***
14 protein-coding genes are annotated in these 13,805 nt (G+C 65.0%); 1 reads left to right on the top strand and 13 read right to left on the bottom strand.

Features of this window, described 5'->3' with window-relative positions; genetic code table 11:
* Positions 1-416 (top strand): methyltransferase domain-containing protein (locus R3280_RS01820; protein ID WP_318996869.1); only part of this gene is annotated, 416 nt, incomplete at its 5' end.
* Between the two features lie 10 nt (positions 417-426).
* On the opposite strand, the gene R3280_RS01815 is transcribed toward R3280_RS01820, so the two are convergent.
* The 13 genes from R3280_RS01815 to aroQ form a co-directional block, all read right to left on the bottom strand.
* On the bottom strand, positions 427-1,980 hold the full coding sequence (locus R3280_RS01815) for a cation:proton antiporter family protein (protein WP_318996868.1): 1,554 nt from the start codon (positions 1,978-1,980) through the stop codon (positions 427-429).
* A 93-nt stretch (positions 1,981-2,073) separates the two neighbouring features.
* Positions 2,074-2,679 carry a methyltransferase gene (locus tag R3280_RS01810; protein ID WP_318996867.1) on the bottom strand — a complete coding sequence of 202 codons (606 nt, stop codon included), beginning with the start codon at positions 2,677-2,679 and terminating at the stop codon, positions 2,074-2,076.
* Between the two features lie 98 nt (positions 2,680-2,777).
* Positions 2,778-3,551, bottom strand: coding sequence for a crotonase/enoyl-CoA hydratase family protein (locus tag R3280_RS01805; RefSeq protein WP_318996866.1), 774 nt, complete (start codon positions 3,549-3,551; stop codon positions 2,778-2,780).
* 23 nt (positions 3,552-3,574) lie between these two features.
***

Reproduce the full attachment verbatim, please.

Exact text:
14 protein-coding genes are annotated in these 13,805 nt (G+C 65.0%); 1 reads left to right on the top strand and 13 read right to left on the bottom strand.

Features of this window, described 5'->3' with window-relative positions; genetic code table 11:
* Positions 1-416 (top strand): methyltransferase domain-containing protein (locus R3280_RS01820; protein ID WP_318996869.1); only part of this gene is annotated, 416 nt, incomplete at its 5' end.
* Between the two features lie 10 nt (positions 417-426).
* On the opposite strand, the gene R3280_RS01815 is transcribed toward R3280_RS01820, so the two are convergent.
* The 13 genes from R3280_RS01815 to aroQ form a co-directional block, all read right to left on the bottom strand.
* On the bottom strand, positions 427-1,980 hold the full coding sequence (locus R3280_RS01815) for a cation:proton antiporter family protein (protein WP_318996868.1): 1,554 nt from the start codon (positions 1,978-1,980) through the stop codon (positions 427-429).
* A 93-nt stretch (positions 1,981-2,073) separates the two neighbouring features.
* Positions 2,074-2,679 carry a methyltransferase gene (locus tag R3280_RS01810; protein ID WP_318996867.1) on the bottom strand — a complete coding sequence of 202 codons (606 nt, stop codon included), beginning with the start codon at positions 2,677-2,679 and terminating at the stop codon, positions 2,074-2,076.
* Between the two features lie 98 nt (positions 2,680-2,777).
* Positions 2,778-3,551, bottom strand: coding sequence for a crotonase/enoyl-CoA hydratase family protein (locus tag R3280_RS01805; RefSeq protein WP_318996866.1), 774 nt, complete (start codon positions 3,549-3,551; stop codon positions 2,778-2,780).
* 23 nt (positions 3,552-3,574) lie between these two features.